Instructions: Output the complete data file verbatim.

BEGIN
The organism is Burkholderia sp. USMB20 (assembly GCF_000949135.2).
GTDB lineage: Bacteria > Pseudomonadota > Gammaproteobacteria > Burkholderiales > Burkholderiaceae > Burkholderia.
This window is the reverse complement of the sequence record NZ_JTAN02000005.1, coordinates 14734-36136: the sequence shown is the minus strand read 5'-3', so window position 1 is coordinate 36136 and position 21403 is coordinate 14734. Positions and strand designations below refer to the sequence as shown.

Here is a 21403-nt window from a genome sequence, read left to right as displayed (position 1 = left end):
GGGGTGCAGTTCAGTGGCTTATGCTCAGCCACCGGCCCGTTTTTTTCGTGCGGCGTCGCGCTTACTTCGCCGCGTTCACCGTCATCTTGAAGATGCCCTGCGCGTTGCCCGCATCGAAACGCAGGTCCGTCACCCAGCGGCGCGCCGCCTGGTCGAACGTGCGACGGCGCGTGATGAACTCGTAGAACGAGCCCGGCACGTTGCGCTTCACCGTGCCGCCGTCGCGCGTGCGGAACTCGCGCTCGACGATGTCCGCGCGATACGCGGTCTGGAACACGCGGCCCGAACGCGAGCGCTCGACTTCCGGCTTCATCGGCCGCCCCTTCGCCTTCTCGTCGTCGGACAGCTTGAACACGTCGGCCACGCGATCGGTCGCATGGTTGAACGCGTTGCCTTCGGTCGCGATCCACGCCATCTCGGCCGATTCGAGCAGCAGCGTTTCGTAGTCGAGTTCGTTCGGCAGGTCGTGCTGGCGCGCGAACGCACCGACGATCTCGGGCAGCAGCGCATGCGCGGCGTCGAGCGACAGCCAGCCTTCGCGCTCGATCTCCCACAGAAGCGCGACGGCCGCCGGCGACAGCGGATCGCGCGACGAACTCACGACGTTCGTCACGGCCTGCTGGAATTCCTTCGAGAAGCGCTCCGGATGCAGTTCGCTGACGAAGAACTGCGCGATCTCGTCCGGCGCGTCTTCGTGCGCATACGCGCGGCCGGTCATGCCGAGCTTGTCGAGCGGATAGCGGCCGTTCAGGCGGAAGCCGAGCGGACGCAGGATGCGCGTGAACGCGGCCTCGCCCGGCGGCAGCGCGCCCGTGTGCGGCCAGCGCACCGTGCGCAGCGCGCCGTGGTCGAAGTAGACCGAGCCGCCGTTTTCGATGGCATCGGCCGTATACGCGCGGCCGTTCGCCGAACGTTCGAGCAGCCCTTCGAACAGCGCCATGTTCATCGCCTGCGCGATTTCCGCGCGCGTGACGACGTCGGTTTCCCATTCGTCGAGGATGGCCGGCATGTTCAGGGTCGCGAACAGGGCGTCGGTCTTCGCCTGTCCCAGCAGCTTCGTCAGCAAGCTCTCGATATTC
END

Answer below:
The organism is Burkholderia sp. USMB20 (assembly GCF_000949135.2).
GTDB lineage: Bacteria > Pseudomonadota > Gammaproteobacteria > Burkholderiales > Burkholderiaceae > Burkholderia.
This window is the reverse complement of the sequence record NZ_JTAN02000005.1, coordinates 14734-36136: the sequence shown is the minus strand read 5'-3', so window position 1 is coordinate 36136 and position 21403 is coordinate 14734. Positions and strand designations below refer to the sequence as shown.

Here is a 21403-nt window from a genome sequence, read left to right as displayed (position 1 = left end):
GGGGTGCAGTTCAGTGGCTTATGCTCAGCCACCGGCCCGTTTTTTTCGTGCGGCGTCGCGCTTACTTCGCCGCGTTCACCGTCATCTTGAAGATGCCCTGCGCGTTGCCCGCATCGAAACGCAGGTCCGTCACCCAGCGGCGCGCCGCCTGGTCGAACGTGCGACGGCGCGTGATGAACTCGTAGAACGAGCCCGGCACGTTGCGCTTCACCGTGCCGCCGTCGCGCGTGCGGAACTCGCGCTCGACGATGTCCGCGCGATACGCGGTCTGGAACACGCGGCCCGAACGCGAGCGCTCGACTTCCGGCTTCATCGGCCGCCCCTTCGCCTTCTCGTCGTCGGACAGCTTGAACACGTCGGCCACGCGATCGGTCGCATGGTTGAACGCGTTGCCTTCGGTCGCGATCCACGCCATCTCGGCCGATTCGAGCAGCAGCGTTTCGTAGTCGAGTTCGTTCGGCAGGTCGTGCTGGCGCGCGAACGCACCGACGATCTCGGGCAGCAGCGCATGCGCGGCGTCGAGCGACAGCCAGCCTTCGCGCTCGATCTCCCACAGAAGCGCGACGGCCGCCGGCGACAGCGGATCGCGCGACGAACTCACGACGTTCGTCACGGCCTGCTGGAATTCCTTCGAGAAGCGCTCCGGATGCAGTTCGCTGACGAAGAACTGCGCGATCTCGTCCGGCGCGTCTTCGTGCGCATACGCGCGGCCGGTCATGCCGAGCTTGTCGAGCGGATAGCGGCCGTTCAGGCGGAAGCCGAGCGGACGCAGGATGCGCGTGAACGCGGCCTCGCCCGGCGGCAGCGCGCCCGTGTGCGGCCAGCGCACCGTGCGCAGCGCGCCGTGGTCGAAGTAGACCGAGCCGCCGTTTTCGATGGCATCGGCCGTATACGCGCGGCCGTTCGCCGAACGTTCGAGCAGCCCTTCGAACAGCGCCATGTTCATCGCCTGCGCGATTTCCGCGCGCGTGACGACGTCGGTTTCCCATTCGTCGAGGATGGCCGGCATGTTCAGGGTCGCGAACAGGGCGTCGGTCTTCGCCTGTCCCAGCAGCTTCGTCAGCAAGCTCTCGATATTC